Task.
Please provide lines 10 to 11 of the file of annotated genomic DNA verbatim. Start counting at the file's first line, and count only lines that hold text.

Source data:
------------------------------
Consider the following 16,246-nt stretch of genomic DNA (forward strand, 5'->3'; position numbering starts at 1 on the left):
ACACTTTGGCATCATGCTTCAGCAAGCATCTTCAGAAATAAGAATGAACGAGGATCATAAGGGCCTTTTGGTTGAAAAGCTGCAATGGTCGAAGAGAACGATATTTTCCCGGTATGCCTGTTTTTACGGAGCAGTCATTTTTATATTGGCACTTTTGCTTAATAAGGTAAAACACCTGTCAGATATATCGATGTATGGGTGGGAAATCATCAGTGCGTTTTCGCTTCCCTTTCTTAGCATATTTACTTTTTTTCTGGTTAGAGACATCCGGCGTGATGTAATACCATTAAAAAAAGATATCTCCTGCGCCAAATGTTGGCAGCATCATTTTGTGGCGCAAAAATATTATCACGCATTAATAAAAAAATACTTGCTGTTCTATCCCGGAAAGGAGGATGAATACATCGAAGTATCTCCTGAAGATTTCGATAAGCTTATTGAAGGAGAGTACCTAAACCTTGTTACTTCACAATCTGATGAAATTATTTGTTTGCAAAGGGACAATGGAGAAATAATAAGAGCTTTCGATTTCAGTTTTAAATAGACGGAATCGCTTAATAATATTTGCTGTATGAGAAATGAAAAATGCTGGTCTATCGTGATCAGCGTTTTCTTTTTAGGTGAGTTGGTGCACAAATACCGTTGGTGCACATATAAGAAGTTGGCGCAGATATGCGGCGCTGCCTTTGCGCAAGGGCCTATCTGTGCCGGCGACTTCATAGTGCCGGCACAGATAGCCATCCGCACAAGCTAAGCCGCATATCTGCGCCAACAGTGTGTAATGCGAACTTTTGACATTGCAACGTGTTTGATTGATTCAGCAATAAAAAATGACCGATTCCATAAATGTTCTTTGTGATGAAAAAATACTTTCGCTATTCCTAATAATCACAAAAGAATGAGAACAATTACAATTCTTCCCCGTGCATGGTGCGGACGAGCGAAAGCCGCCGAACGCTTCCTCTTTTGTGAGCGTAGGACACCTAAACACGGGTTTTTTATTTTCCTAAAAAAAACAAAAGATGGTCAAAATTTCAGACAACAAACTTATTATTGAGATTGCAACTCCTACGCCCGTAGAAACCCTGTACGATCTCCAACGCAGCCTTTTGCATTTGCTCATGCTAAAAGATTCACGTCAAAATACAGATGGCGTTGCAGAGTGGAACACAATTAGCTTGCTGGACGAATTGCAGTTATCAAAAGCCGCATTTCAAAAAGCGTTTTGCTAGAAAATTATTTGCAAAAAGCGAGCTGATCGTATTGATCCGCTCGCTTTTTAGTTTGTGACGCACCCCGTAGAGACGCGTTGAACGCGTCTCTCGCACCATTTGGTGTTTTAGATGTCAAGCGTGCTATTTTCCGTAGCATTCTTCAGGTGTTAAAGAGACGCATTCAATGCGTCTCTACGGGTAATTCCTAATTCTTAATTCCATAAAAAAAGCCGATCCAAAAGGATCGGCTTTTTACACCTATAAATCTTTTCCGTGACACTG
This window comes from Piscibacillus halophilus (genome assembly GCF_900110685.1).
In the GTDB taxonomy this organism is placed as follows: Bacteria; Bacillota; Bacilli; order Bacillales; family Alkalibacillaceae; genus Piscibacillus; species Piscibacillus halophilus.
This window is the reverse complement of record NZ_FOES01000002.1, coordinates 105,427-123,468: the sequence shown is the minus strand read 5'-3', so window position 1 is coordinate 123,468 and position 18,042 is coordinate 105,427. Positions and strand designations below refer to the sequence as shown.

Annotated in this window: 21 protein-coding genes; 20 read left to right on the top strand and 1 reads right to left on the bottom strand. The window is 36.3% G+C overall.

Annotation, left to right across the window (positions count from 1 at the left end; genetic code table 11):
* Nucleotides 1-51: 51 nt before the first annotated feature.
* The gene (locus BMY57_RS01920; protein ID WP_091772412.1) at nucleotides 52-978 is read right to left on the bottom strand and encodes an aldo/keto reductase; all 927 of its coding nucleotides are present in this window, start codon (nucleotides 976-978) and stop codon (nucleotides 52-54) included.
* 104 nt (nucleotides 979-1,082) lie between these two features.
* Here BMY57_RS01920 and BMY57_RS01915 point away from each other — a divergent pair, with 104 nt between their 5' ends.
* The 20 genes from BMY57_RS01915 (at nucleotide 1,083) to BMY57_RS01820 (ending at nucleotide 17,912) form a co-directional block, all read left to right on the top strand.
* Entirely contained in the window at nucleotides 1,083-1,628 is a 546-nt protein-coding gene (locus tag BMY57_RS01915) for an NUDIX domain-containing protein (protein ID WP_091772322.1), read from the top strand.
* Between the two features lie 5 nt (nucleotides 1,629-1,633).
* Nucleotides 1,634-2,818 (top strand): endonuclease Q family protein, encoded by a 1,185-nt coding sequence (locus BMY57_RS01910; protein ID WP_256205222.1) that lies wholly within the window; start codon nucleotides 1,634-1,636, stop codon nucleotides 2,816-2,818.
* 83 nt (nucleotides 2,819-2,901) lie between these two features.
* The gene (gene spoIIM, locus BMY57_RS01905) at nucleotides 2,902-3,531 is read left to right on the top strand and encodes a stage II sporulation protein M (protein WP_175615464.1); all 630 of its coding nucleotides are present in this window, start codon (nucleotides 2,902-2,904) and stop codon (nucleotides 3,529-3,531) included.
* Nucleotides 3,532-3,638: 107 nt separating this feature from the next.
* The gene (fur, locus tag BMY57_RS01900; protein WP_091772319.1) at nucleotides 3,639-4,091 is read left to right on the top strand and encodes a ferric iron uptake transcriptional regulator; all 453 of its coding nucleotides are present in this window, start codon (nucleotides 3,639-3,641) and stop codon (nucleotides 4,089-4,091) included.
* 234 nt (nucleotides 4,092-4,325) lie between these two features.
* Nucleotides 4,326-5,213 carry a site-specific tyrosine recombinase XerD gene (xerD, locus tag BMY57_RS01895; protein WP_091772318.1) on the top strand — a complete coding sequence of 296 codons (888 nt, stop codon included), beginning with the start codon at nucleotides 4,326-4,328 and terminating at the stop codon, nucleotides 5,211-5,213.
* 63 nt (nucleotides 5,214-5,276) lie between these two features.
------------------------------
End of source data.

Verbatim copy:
* 104 nt (nucleotides 979-1,082) lie between these two features.
* Here BMY57_RS01920 and BMY57_RS01915 point away from each other — a divergent pair, with 104 nt between their 5' ends.